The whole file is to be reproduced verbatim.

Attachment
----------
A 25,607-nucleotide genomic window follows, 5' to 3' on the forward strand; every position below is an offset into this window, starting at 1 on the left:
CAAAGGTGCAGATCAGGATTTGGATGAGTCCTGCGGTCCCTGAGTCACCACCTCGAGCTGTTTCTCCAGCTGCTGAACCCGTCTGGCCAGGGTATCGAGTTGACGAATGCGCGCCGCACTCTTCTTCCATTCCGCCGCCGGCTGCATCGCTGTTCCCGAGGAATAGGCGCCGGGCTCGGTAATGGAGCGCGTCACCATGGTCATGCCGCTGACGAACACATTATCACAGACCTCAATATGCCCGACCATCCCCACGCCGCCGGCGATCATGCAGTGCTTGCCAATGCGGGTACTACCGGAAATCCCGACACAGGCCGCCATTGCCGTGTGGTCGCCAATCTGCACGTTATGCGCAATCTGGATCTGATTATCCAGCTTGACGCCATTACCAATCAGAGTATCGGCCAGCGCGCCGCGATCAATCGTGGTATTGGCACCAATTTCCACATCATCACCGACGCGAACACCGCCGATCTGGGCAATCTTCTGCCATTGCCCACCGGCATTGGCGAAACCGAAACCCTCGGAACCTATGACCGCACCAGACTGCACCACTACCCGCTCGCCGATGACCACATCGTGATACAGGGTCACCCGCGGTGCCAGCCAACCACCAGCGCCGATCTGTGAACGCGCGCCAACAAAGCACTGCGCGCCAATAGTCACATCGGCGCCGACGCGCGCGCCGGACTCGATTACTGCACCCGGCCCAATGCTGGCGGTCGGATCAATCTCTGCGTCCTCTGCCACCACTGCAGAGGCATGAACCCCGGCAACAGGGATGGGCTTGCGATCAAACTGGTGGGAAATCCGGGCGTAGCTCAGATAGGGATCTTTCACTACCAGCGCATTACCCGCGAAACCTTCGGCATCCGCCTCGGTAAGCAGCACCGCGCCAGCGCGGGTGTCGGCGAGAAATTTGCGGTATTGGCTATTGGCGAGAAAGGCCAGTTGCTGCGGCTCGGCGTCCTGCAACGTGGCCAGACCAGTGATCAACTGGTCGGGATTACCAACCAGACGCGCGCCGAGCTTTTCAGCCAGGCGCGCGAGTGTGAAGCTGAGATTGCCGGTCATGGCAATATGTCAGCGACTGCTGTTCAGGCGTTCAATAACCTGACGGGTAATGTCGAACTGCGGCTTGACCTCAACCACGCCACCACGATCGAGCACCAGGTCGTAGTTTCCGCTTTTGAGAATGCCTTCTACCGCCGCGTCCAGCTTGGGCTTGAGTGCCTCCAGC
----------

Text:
A 25,607-nucleotide genomic window follows, 5' to 3' on the forward strand; every position below is an offset into this window, starting at 1 on the left:
CAAAGGTGCAGATCAGGATTTGGATGAGTCCTGCGGTCCCTGAGTCACCACCTCGAGCTGTTTCTCCAGCTGCTGAACCCGTCTGGCCAGGGTATCGAGTTGACGAATGCGCGCCGCACTCTTCTTCCATTCCGCCGCCGGCTGCATCGCTGTTCCCGAGGAATAGGCGCCGGGCTCGGTAATGGAGCGCGTCACCATGGTCATGCCGCTGACGAACACATTATCACAGACCTCAATATGCCCGACCATCCCCACGCCGCCGGCGATCATGCAGTGCTTGCCAATGCGGGTACTACCGGAAATCCCGACACAGGCCGCCATTGCCGTGTGGTCGCCAATCTGCACGTTATGCGCAATCTGGATCTGATTATCCAGCTTGACGCCATTACCAATCAGAGTATCGGCCAGCGCGCCGCGATCAATCGTGGTATTGGCACCAATTTCCACATCATCACCGACGCGAACACCGCCGATCTGGGCAATCTTCTGCCATTGCCCACCGGCATTGGCGAAACCGAAACCCTCGGAACCTATGACCGCACCAGACTGCACCACTACCCGCTCGCCGATGACCACATCGTGATACAGGGTCACCCGCGGTGCCAGCCAACCACCAGCGCCGATCTGTGAACGCGCGCCAACAAAGCACTGCGCGCCAATAGTCACATCGGCGCCGACGCGCGCGCCGGACTCGATTACTGCACCCGGCCCAATGCTGGCGGTCGGATCAATCTCTGCGTCCTCTGCCACCACTGCAGAGGCATGAACCCCGGCAACAGGGATGGGCTTGCGATCAAACTGGTGGGAAATCCGGGCGTAGCTCAGATAGGGATCTTTCACTACCAGCGCATTACCCGCGAAACCTTCGGCATCCGCCTCGGTAAGCAGCACCGCGCCAGCGCGGGTGTCGGCGAGAAATTTGCGGTATTGGCTATTGGCGAGAAAGGCCAGTTGCTGCGGCTCGGCGTCCTGCAACGTGGCCAGACCAGTGATCAACTGGTCGGGATTACCAACCAGACGCGCGCCGAGCTTTTCAGCCAGGCGCGCGAGTGTGAAGCTGAGATTGCCGGTCATGGCAATATGTCAGCGACTGCTGTTCAGGCGTTCAATAACCTGACGGGTAATGTCGAACTGCGGCTTGACCTCAACCACGCCACCACGATCGAGCACCAGGTCGTAGTTTCCGCTTTTGAGAATGCCTTCTACCGCCGCGTCCAGCTTGGGCTTGAGTGCCTCCAGC